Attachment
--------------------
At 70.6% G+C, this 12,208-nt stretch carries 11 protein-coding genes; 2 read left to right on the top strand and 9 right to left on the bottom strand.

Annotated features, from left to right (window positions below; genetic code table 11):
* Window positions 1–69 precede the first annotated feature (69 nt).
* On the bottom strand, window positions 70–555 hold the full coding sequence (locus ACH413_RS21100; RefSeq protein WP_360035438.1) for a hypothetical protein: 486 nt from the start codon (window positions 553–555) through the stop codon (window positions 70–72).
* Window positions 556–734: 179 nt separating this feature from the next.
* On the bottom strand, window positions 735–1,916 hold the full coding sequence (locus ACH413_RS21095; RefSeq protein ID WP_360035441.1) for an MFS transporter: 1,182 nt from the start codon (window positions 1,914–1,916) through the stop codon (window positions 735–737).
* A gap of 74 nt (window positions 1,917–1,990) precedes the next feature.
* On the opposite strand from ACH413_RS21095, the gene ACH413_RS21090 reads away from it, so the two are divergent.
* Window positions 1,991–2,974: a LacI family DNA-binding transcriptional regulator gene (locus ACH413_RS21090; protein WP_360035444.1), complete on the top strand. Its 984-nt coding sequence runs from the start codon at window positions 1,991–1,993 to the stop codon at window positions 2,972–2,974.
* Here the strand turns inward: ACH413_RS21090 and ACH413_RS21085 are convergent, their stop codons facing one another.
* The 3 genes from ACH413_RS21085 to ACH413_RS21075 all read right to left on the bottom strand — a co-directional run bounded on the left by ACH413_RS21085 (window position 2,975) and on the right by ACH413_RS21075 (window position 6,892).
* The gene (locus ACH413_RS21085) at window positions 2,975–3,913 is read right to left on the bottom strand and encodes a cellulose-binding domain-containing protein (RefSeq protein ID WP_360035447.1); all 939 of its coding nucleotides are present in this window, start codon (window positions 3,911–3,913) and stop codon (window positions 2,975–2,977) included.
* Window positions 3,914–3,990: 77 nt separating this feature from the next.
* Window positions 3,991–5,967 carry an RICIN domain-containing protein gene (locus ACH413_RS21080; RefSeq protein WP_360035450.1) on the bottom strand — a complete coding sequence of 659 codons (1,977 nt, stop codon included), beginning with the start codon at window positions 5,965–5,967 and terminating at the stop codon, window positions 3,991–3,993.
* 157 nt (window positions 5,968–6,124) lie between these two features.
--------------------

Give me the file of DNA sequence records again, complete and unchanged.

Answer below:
At 70.6% G+C, this 12,208-nt stretch carries 11 protein-coding genes; 2 read left to right on the top strand and 9 right to left on the bottom strand.

Annotated features, from left to right (window positions below; genetic code table 11):
* Window positions 1–69 precede the first annotated feature (69 nt).
* On the bottom strand, window positions 70–555 hold the full coding sequence (locus ACH413_RS21100; RefSeq protein WP_360035438.1) for a hypothetical protein: 486 nt from the start codon (window positions 553–555) through the stop codon (window positions 70–72).
* Window positions 556–734: 179 nt separating this feature from the next.
* On the bottom strand, window positions 735–1,916 hold the full coding sequence (locus ACH413_RS21095; RefSeq protein ID WP_360035441.1) for an MFS transporter: 1,182 nt from the start codon (window positions 1,914–1,916) through the stop codon (window positions 735–737).
* A gap of 74 nt (window positions 1,917–1,990) precedes the next feature.
* On the opposite strand from ACH413_RS21095, the gene ACH413_RS21090 reads away from it, so the two are divergent.
* Window positions 1,991–2,974: a LacI family DNA-binding transcriptional regulator gene (locus ACH413_RS21090; protein WP_360035444.1), complete on the top strand. Its 984-nt coding sequence runs from the start codon at window positions 1,991–1,993 to the stop codon at window positions 2,972–2,974.
* Here the strand turns inward: ACH413_RS21090 and ACH413_RS21085 are convergent, their stop codons facing one another.
* The 3 genes from ACH413_RS21085 to ACH413_RS21075 all read right to left on the bottom strand — a co-directional run bounded on the left by ACH413_RS21085 (window position 2,975) and on the right by ACH413_RS21075 (window position 6,892).
* The gene (locus ACH413_RS21085) at window positions 2,975–3,913 is read right to left on the bottom strand and encodes a cellulose-binding domain-containing protein (RefSeq protein ID WP_360035447.1); all 939 of its coding nucleotides are present in this window, start codon (window positions 3,911–3,913) and stop codon (window positions 2,975–2,977) included.
* Window positions 3,914–3,990: 77 nt separating this feature from the next.
* Window positions 3,991–5,967 carry an RICIN domain-containing protein gene (locus ACH413_RS21080; RefSeq protein WP_360035450.1) on the bottom strand — a complete coding sequence of 659 codons (1,977 nt, stop codon included), beginning with the start codon at window positions 5,965–5,967 and terminating at the stop codon, window positions 3,991–3,993.
* 157 nt (window positions 5,968–6,124) lie between these two features.